Mayor Frank Jackson and other city officials broke ground Saturday for the start of the restoration of League park.
The project will restore the playing field and some portions of the original ballpark as well as adding a new community park with a multi-purpose trail, open ball field and water spray basin.
Built in 1891, League Park is the oldest remaining original ballpark in the United States and is noted for many historic milestones including the 1920 World Series won by the Indians, Babe Ruth's 500th home run and serving as home field for Negro League team the Cleveland Buckeyes, winners of the Negro League World Series in 1945.
The project includes restoring the historic Ticket House and Grandstand Wall and constructing a Visitors Center with display areas and a concession stand. There will also be a synthetic turf ball diamond with home plate in its historic location and a Great Wall (right field fence) and plaza with decorative and historical markings. Park boundaries will expand approximately an acre to accommodate the new amenities.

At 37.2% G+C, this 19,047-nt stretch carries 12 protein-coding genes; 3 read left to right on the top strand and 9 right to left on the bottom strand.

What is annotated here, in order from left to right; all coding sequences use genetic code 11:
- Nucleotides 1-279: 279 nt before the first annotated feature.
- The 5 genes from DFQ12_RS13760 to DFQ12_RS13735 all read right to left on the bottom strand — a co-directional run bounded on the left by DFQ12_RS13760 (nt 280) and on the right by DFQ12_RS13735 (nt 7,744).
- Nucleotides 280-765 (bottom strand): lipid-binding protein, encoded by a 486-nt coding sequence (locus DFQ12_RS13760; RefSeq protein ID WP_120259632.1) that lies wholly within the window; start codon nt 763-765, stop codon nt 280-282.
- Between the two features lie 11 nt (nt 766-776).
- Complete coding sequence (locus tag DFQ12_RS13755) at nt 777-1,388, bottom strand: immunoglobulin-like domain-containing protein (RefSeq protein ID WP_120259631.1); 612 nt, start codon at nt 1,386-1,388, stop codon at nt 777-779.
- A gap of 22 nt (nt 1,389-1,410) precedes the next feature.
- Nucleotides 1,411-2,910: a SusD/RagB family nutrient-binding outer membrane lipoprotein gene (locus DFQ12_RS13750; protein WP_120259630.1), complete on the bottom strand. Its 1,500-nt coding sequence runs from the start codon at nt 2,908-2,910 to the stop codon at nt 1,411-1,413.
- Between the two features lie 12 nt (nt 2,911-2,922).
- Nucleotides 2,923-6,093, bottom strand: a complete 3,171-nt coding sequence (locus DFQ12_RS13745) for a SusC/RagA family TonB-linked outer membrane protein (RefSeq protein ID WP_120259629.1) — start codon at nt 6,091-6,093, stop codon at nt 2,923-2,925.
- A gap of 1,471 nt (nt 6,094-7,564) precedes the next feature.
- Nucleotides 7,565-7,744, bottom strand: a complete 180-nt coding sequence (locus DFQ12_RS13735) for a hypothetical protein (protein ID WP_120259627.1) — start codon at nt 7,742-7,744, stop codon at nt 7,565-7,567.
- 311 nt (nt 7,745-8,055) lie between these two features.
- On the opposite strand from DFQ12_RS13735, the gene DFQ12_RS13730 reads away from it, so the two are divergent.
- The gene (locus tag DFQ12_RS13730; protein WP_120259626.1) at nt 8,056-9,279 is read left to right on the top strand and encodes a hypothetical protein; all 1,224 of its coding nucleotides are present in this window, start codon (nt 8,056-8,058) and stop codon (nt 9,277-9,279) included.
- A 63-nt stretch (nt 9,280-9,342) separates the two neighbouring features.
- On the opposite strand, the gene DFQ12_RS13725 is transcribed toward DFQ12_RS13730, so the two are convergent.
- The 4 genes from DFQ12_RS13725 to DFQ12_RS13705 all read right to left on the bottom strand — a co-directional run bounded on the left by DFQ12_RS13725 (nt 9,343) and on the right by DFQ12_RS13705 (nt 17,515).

League Park will also receive extensive streetscape and landscape improvements. Funding for the Park's $6.3 million restoration and improvement will come from General Obligation Bond Proceeds, the Ohio Cultural Facilities Commission and Ward Allocation funds.
Here are some facts about the project:
· Project Cost: $6.3 million (6,338,383)
· Fund Source: General Obligation Bond Proceeds, Ohio Cultural Facilities, Ward Allocation Funds.
· Landscape Architect/Project Manager: City Architecture Inc.- Paul Volpe
· Contractor: Nerone & Sons
· Ballpark acreage: 6.96-existing 8.07 acres expected
· Last original baseball field in the United States
According to www.clevelandmemory.com, Cy Young pitched the first game there on May 1, 1891 for the National League Cleveland Spiders. Other famous players who appeared at League Park include Babe Ruth, Ty Cobb, Sachel Paige, Lou Gehrig, and Joe DiMaggio.
Other historic sports moments, include:
- the 1920 World Series
- the first grand slam in World Series history (1920 series)
- first unassisted triple play in baseball history (1920 series)
- Cleveland Indians pitcher Bob Feller's first game (1936)